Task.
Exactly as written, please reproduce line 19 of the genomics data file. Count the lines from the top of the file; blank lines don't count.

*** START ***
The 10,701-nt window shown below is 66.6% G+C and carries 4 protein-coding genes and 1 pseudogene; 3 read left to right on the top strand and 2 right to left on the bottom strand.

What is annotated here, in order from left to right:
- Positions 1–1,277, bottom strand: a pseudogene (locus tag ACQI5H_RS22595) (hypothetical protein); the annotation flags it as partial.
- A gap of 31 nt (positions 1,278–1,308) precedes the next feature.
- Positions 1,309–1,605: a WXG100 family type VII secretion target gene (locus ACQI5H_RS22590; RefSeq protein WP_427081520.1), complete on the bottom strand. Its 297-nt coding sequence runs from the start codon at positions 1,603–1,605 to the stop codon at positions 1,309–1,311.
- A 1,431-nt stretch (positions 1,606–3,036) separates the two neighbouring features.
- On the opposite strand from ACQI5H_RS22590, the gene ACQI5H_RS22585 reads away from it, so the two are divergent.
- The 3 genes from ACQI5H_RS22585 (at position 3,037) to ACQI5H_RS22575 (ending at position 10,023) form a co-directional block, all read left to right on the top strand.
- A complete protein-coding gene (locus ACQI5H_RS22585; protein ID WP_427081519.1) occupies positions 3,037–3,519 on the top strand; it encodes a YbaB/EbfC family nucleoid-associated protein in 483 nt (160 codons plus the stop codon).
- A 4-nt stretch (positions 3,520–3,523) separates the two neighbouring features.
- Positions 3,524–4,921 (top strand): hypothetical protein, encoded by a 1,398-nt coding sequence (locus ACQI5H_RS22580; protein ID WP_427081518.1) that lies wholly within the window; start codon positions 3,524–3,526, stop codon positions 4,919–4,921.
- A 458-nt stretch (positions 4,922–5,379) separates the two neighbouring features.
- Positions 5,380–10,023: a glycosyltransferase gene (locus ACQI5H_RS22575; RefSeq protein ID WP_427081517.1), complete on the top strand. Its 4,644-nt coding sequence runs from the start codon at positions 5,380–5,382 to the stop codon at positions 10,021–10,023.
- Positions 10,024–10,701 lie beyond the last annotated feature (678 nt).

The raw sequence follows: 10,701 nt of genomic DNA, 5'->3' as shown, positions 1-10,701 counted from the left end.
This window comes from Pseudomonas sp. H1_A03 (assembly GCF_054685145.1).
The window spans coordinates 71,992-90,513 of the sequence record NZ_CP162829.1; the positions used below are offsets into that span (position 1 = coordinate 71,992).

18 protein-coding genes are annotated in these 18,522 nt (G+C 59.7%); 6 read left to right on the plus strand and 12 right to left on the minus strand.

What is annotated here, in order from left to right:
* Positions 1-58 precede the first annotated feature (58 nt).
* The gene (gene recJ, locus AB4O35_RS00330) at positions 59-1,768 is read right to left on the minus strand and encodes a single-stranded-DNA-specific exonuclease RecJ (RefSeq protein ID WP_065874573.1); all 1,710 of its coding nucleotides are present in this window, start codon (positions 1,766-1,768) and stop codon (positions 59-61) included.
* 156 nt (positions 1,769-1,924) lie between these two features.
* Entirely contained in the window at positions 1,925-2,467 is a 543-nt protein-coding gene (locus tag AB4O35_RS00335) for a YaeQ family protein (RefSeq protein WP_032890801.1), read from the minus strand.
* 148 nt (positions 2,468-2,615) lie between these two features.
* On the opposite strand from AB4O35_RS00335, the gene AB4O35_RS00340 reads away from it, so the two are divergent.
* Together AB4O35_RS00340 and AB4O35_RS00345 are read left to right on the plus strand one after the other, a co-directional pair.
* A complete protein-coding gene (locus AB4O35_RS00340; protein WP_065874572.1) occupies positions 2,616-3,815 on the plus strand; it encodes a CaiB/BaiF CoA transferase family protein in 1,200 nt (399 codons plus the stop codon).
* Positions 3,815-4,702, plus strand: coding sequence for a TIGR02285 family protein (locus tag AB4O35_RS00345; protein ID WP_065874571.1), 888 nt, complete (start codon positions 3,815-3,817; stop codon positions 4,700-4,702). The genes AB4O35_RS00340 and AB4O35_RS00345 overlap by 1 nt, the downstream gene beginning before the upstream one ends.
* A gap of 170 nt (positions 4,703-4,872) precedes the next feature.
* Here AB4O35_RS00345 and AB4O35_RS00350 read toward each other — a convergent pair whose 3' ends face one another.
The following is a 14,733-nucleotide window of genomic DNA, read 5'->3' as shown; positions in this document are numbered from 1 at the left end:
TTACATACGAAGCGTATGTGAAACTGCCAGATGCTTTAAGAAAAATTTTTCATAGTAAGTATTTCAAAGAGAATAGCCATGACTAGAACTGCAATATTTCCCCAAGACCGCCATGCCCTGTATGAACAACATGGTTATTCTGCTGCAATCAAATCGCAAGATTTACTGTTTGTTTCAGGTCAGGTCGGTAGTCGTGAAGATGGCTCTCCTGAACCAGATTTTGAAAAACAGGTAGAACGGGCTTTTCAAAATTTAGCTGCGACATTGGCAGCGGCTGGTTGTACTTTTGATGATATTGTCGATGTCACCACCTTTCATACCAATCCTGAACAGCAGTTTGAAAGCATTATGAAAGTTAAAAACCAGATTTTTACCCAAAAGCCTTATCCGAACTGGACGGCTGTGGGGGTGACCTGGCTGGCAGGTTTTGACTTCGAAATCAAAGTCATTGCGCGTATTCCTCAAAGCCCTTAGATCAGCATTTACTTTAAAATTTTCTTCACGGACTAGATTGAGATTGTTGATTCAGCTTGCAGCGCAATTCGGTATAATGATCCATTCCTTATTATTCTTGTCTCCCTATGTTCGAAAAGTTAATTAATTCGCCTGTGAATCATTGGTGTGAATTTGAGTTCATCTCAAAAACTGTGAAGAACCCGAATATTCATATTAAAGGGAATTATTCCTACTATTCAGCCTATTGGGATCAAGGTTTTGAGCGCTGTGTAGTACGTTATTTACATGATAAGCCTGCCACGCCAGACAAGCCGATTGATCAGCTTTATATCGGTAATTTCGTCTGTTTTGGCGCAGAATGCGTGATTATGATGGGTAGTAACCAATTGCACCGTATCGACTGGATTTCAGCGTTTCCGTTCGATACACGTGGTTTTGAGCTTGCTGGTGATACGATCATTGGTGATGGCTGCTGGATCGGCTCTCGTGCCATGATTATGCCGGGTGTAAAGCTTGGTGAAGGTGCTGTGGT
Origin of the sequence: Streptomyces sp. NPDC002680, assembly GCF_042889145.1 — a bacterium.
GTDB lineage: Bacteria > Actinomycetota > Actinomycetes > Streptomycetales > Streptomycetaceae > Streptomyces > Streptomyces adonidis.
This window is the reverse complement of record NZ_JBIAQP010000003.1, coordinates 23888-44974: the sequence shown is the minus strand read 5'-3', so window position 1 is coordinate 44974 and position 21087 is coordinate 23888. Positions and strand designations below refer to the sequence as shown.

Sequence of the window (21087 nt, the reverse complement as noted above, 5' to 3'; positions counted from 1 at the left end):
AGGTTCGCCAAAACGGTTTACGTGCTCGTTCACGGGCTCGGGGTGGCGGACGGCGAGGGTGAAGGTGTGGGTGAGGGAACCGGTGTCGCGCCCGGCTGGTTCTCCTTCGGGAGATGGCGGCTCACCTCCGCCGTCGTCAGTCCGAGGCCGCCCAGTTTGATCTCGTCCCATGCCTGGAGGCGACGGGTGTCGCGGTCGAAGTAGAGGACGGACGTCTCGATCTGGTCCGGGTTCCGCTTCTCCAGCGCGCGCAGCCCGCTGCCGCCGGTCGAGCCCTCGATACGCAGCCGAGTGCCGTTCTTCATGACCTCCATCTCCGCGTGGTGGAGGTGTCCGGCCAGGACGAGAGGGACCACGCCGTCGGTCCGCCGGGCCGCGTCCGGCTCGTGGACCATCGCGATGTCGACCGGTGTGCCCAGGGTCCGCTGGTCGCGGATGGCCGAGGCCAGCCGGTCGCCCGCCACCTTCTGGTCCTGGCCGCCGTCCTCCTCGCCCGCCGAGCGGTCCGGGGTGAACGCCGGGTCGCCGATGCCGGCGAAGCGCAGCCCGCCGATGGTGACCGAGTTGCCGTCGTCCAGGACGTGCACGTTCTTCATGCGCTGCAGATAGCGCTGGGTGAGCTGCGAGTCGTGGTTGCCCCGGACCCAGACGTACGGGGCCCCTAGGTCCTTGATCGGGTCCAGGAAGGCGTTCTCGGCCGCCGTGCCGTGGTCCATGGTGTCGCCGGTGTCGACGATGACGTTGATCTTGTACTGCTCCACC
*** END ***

What is annotated here, in order from left to right: